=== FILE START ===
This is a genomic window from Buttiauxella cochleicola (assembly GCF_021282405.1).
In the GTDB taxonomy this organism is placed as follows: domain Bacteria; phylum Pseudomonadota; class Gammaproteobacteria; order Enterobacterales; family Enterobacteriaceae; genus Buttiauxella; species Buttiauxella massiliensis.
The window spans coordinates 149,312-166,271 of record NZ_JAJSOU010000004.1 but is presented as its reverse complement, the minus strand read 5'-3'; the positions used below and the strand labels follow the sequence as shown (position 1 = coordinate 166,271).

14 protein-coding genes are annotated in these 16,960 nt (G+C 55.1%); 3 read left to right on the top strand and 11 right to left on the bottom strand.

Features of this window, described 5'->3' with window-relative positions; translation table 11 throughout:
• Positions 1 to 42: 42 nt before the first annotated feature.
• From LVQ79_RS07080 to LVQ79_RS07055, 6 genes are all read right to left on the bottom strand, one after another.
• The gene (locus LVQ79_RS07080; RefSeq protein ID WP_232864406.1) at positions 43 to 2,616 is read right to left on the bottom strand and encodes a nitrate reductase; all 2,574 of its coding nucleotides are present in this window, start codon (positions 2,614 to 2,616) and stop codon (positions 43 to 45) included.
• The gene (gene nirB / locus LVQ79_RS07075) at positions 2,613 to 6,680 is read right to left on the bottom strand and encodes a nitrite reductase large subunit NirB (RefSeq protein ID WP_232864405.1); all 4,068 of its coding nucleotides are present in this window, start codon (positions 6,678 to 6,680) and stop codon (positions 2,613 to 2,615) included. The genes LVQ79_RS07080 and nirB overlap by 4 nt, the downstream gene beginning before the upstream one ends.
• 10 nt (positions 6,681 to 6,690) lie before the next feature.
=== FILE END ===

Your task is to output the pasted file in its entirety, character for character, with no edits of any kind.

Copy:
This is a genomic window from Buttiauxella cochleicola (assembly GCF_021282405.1).
In the GTDB taxonomy this organism is placed as follows: domain Bacteria; phylum Pseudomonadota; class Gammaproteobacteria; order Enterobacterales; family Enterobacteriaceae; genus Buttiauxella; species Buttiauxella massiliensis.
The window spans coordinates 149,312-166,271 of record NZ_JAJSOU010000004.1 but is presented as its reverse complement, the minus strand read 5'-3'; the positions used below and the strand labels follow the sequence as shown (position 1 = coordinate 166,271).

14 protein-coding genes are annotated in these 16,960 nt (G+C 55.1%); 3 read left to right on the top strand and 11 right to left on the bottom strand.

Features of this window, described 5'->3' with window-relative positions; translation table 11 throughout:
• Positions 1 to 42: 42 nt before the first annotated feature.
• From LVQ79_RS07080 to LVQ79_RS07055, 6 genes are all read right to left on the bottom strand, one after another.
• The gene (locus LVQ79_RS07080; RefSeq protein ID WP_232864406.1) at positions 43 to 2,616 is read right to left on the bottom strand and encodes a nitrate reductase; all 2,574 of its coding nucleotides are present in this window, start codon (positions 2,614 to 2,616) and stop codon (positions 43 to 45) included.
• The gene (gene nirB / locus LVQ79_RS07075) at positions 2,613 to 6,680 is read right to left on the bottom strand and encodes a nitrite reductase large subunit NirB (RefSeq protein ID WP_232864405.1); all 4,068 of its coding nucleotides are present in this window, start codon (positions 6,678 to 6,680) and stop codon (positions 2,613 to 2,615) included. The genes LVQ79_RS07080 and nirB overlap by 4 nt, the downstream gene beginning before the upstream one ends.
• 10 nt (positions 6,681 to 6,690) lie before the next feature.